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Ohio is ready to reap the economic benefits of a tax reform strategy 15 years in the making – the state is just one of a handful to announce rate reductions as its economy recovers from the coronavirus pandemic.
Ohio’s Lt. Gov. Jon Husted told FOX Business that state leadership is hoping to attract new business investment and residents after it recently detailed the latest iteration of a series of ongoing tax reform measures.
"Fifteen years ago we began reforming our tax plan – we eliminated the corporate franchise tax … eliminated the death tax — we went from a high-tax state to a lower- tax state," Husted said. "We absolutely do see it as a time to compete. Capital will ultimately go where it can be the most appreciated."
Ohio Gov. Mike DeWine signed a state budget for 2022-2023 that includes 3% tax cuts worth an estimated $1.6 billion. About 125,000 people will have no state income tax liability at all as the threshold for the bottom income bracket increases. The top tax bracket was also eliminated, so wealthier residents will pay a lower rate.
SEVERAL STATES CUTTING INCOME TAXES TO PROMOTE POST-PANDEMIC ECONOMIC GROWTH
Ohio has moved from nine brackets to four over the course of about 6 years.
In response to criticism that the cuts favor the wealthy, Husted said everybody in the state will receive tax relief.
"Of course if you have been paying more in taxes and you get an across the board cut, you are going to receive a greater dollar benefit – but everyone will benefit," he explained.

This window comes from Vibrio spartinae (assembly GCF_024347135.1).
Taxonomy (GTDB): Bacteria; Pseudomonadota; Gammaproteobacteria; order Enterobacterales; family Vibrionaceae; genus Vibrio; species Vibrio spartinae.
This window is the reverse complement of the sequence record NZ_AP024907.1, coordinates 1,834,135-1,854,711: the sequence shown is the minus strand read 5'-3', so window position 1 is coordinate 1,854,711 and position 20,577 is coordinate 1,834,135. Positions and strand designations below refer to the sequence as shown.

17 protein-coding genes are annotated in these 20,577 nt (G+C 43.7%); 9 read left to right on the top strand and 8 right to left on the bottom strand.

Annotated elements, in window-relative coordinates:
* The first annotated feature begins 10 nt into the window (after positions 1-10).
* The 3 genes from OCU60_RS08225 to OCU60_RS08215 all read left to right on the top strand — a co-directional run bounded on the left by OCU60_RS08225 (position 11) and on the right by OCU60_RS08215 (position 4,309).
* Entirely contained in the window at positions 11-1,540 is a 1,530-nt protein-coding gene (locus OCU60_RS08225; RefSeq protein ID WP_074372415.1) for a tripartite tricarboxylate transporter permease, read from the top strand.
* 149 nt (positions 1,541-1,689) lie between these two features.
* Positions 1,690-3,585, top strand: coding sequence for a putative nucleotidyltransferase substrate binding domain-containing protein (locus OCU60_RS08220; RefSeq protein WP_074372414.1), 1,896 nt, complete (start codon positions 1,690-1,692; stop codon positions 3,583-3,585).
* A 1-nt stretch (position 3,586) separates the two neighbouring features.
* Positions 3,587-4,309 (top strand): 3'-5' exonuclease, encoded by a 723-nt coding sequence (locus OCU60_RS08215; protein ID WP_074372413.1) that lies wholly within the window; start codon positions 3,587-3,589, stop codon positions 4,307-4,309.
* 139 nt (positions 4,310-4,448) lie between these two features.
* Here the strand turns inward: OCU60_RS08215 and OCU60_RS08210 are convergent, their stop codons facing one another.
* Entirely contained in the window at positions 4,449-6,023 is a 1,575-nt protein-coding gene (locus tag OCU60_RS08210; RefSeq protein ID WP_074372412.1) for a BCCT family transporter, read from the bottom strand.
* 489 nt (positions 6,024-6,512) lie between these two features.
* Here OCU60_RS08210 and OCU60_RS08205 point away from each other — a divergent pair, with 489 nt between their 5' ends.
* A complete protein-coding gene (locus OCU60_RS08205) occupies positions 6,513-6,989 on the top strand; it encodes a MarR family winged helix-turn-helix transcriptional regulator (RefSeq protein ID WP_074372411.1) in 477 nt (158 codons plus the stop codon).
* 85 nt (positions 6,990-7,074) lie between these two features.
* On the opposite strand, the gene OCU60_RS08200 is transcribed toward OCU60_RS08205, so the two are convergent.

The budget will make a $1 billion investment in the state in order to accelerate economic growth.
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Ohio is one of nine states that have cut personal income taxes during the pandemic, while five have cut corporate tax rates.
But the Buckeye State is also introducing a number of measures to make it a desirable destination for businesses and business owners.
The state, for example, will allow investors in Ohio-based businesses and venture funds to deduct certain capital gains tax liabilities.
The strategy to make Ohio an attractive destination for businesses has already begun to produce results, Husted said. Companies like Amgen, Peloton and First Solar have all made recent announcements about expanding investments in Ohio.
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The state was able to cut rates because it has a budget surplus, which Husted attributes to a variety of decisions made during the pandemic, including not completely shutting down some sectors of the state economy – like manufacturing and construction.
When asked about concerns that the Biden administration could implement tax increases and eliminate provisions – like stepped-up basis – that are crucial for small business owners, Husted said he cannot change what is going on at the federal level but sees it as an opportunity for Ohio.
The state’s lieutenant governor predicted that "capital is going to flee" to lower tax destinations.
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